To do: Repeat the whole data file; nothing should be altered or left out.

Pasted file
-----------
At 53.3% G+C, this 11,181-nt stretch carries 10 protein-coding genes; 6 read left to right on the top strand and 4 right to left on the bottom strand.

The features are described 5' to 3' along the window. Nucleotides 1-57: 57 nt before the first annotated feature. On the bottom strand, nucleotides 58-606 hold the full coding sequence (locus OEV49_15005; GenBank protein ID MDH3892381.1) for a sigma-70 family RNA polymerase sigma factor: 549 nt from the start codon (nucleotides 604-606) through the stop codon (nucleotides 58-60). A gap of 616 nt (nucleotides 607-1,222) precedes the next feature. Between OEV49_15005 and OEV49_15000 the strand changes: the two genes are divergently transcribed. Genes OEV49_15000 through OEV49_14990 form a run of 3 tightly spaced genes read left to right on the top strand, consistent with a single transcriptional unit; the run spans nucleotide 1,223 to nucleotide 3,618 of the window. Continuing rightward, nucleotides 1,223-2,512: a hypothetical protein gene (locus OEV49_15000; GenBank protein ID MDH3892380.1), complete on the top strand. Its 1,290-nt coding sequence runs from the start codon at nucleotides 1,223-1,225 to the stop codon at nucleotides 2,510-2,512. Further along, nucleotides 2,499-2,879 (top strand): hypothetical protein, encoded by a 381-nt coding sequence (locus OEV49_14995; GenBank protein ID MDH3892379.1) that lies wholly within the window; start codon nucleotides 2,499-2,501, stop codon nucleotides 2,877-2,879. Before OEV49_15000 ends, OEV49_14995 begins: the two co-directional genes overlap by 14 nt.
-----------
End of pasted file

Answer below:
At 53.3% G+C, this 11,181-nt stretch carries 10 protein-coding genes; 6 read left to right on the top strand and 4 right to left on the bottom strand.

The features are described 5' to 3' along the window. Nucleotides 1-57: 57 nt before the first annotated feature. On the bottom strand, nucleotides 58-606 hold the full coding sequence (locus OEV49_15005; GenBank protein ID MDH3892381.1) for a sigma-70 family RNA polymerase sigma factor: 549 nt from the start codon (nucleotides 604-606) through the stop codon (nucleotides 58-60). A gap of 616 nt (nucleotides 607-1,222) precedes the next feature. Between OEV49_15005 and OEV49_15000 the strand changes: the two genes are divergently transcribed. Genes OEV49_15000 through OEV49_14990 form a run of 3 tightly spaced genes read left to right on the top strand, consistent with a single transcriptional unit; the run spans nucleotide 1,223 to nucleotide 3,618 of the window. Continuing rightward, nucleotides 1,223-2,512: a hypothetical protein gene (locus OEV49_15000; GenBank protein ID MDH3892380.1), complete on the top strand. Its 1,290-nt coding sequence runs from the start codon at nucleotides 1,223-1,225 to the stop codon at nucleotides 2,510-2,512. Further along, nucleotides 2,499-2,879 (top strand): hypothetical protein, encoded by a 381-nt coding sequence (locus OEV49_14995; GenBank protein ID MDH3892379.1) that lies wholly within the window; start codon nucleotides 2,499-2,501, stop codon nucleotides 2,877-2,879. Before OEV49_15000 ends, OEV49_14995 begins: the two co-directional genes overlap by 14 nt.